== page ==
US Household Worth Takes a Nosedive : How Do We Get Out of This Mess?

Updated December 17, 2008


Americans strapped for cash so they’re not spending; How will the government pay back all the cash it’s creating?
By Roger Baker / The Rag Blog / December 16, 2008

See ‘Household Net Worth in U.S. Declines Most on Record’ by Shobhana Chandra, Below.

Average Americans are strapped for cash, so they are holding back spending and causing the stock market to crash. Meanwhile the banks are soaking up free taxpayer bailout cash, but since they may be secretly broke (we’re not allowed to know the details), and since the banks know that the economy is tanking, they are afraid to lend. So nothing is trickling down to homeowners or car buyers. You would have to be pretty stupid to risk buying a car from a company on federal life support, right?

One problem is that the massive amounts of bailout cash now being created and printed to try to re-stimulate the US economy eventually have to be paid back by the government. How do you suppose the US government (broke as always) will end up paying back all this newly generated public debt, which they have used to buy up bad bank debt and to try to restore confidence to credit market lenders and thus stimulate the US economy (even though the problem affecting the US is global)?

Do you think the feds will end up paying back its treasury note lenders with big healthy dollars that will still buy a lot of stuff like they used to do?

Or do you think the the feds will pay it back with little bitty deflated dollars that have shrunken in value because they must ultimately depend on US wealth and taxpayer affluence as the long-range source of their value?

Household Net Worth in U.S. Declines Most on Record
By Shobhana Chandra / December 11, 2008

U.S. household wealth fell in the third quarter by the most on record as property values and stock prices tumbled, highlighting the tattered state of consumer finances even before the most recent slump in lending.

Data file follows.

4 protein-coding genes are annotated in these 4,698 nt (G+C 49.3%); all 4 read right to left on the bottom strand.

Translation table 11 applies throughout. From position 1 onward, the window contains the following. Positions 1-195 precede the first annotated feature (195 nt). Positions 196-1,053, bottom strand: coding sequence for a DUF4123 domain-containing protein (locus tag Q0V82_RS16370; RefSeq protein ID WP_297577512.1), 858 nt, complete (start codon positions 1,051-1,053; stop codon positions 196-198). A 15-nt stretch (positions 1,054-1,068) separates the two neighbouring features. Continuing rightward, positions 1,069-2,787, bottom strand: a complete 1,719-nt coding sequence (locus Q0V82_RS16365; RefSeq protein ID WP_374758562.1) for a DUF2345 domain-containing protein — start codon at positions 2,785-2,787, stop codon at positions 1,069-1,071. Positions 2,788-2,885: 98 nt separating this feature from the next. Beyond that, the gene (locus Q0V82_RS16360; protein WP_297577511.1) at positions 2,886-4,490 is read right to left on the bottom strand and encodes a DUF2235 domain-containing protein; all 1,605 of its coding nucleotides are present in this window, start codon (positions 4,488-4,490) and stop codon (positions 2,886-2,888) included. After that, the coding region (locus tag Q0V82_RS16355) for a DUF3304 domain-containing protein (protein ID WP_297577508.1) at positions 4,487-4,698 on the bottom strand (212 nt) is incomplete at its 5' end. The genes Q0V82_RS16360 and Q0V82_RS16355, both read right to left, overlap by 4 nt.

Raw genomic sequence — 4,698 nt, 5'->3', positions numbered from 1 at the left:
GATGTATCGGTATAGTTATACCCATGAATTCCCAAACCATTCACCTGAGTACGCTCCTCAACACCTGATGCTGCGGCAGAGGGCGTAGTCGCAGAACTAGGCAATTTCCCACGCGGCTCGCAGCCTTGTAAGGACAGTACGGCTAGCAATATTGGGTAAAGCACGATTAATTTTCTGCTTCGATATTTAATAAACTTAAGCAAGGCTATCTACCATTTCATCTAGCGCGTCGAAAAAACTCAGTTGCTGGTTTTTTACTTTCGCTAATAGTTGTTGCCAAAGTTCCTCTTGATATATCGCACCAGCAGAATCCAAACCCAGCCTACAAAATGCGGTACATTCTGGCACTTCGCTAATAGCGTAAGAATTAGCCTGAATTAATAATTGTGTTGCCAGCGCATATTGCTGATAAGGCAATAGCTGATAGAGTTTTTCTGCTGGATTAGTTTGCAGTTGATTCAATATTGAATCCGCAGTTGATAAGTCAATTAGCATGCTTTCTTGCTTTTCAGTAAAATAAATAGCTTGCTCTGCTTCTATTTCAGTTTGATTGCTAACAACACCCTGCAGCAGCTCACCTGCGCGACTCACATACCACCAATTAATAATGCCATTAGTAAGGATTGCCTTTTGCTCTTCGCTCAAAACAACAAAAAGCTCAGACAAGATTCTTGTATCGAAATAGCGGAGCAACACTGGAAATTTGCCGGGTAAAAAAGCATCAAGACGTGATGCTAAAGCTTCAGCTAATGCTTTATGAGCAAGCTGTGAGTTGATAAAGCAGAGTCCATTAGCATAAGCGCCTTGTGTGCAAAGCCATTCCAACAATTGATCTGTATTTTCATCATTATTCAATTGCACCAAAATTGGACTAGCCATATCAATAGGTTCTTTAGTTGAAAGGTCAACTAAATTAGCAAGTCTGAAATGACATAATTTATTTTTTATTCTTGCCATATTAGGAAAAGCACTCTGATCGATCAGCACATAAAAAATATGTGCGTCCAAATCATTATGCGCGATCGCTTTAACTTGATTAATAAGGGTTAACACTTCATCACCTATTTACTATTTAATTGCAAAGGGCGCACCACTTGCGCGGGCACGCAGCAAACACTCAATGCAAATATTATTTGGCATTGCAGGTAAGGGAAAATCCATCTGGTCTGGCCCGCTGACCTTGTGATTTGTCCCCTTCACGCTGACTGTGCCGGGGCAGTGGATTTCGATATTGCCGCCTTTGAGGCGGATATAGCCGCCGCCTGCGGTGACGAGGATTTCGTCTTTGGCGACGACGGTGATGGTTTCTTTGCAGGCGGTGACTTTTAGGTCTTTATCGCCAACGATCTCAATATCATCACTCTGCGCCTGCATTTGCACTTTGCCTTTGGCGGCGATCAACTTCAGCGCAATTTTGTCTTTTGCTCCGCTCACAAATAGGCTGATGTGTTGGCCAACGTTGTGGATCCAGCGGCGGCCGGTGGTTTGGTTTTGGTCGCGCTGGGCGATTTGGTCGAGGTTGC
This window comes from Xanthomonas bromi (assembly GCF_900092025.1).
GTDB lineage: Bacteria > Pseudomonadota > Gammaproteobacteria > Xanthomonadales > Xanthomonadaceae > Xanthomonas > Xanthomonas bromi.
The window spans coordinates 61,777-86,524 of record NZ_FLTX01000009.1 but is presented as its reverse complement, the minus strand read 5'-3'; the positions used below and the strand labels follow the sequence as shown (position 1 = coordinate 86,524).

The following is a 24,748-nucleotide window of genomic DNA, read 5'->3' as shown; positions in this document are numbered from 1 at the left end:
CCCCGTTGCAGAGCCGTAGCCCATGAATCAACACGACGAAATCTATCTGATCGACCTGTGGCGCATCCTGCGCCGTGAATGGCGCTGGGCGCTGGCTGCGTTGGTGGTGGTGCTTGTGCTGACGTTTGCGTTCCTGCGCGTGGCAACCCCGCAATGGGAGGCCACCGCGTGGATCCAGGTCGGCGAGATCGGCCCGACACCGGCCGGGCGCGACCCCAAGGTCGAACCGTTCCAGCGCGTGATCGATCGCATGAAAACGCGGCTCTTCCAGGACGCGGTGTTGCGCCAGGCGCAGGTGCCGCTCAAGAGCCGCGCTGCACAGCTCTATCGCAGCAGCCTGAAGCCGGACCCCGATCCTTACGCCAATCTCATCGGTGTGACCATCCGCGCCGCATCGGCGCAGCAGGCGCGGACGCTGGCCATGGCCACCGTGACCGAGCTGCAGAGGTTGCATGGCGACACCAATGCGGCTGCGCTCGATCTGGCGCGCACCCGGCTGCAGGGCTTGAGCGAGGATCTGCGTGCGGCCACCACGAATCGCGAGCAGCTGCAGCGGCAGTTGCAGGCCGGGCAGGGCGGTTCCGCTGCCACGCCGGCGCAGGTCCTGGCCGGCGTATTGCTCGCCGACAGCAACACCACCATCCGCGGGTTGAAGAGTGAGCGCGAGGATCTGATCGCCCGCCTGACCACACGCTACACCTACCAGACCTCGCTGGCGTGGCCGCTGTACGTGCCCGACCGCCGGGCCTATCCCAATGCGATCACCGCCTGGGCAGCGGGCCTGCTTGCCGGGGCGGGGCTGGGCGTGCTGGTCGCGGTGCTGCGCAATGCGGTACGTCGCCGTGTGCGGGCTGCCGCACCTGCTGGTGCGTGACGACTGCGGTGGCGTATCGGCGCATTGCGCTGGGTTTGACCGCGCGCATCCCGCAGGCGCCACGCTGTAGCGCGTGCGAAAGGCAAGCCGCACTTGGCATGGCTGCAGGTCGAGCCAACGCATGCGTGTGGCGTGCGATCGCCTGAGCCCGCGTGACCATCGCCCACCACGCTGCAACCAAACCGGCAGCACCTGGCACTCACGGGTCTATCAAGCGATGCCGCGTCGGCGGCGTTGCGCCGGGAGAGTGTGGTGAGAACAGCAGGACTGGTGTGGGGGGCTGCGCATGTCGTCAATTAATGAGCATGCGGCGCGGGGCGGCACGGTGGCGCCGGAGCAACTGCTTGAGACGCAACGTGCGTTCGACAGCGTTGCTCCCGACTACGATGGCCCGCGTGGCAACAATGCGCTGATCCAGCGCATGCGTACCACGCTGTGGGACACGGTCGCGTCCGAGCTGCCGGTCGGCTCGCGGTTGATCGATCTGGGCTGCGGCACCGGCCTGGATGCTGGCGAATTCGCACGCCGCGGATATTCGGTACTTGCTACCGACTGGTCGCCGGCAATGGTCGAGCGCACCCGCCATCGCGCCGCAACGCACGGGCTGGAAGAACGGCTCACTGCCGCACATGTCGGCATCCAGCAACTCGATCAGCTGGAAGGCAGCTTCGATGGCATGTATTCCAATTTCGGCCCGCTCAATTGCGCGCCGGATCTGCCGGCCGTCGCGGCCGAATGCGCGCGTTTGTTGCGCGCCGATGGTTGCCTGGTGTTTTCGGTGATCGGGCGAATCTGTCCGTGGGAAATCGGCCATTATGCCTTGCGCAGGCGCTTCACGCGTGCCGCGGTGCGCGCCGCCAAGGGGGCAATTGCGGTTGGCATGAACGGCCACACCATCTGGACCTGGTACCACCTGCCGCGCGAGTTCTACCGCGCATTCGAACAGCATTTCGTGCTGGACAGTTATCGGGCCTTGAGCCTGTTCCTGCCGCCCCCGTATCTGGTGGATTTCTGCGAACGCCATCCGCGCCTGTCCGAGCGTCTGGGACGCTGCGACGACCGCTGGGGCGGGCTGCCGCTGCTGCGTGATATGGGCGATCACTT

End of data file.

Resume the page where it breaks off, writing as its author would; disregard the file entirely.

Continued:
Net worth for households and non-profit groups decreased by $2.81 trillion, the most since records began in 1952, according to the Federal Reserve’s Flow of Funds report issued today in Washington. Real-estate-related assets declined by $646.9 billion, three times the prior quarter’s drop.

Combined with the loss of 1.9 million jobs so far this year, almost half of which occurred in the last two months, and the slump in bank financing since the credit crisis intensified, the figures darken an already gloomy outlook for consumer spending. President-elect Barack Obama has called for a stimulus package of unprecedented size as the economy slides toward the longest postwar recession.

“This is not pretty,” said Michael Feroli, an economist at JPMorgan Chase & Co. in New York. “It’s going to take a long time to repair balance sheets that are being severely impaired.” Feroli estimated wealth will drop by about another $4 trillion this quarter if stocks stabilize at current levels and home prices decline at the same pace as in the third quarter.

Household net worth dropped to $56.5 trillion, the lowest level since the last three months of 2006, from $59.4 trillion in the second quarter. The decline over the 12 months ended in September, at 11 percent, is the biggest year-over-year drop since records began, exceeding the slump caused by the bursting of the bubble in technology stocks in 2001.

Consumer Slump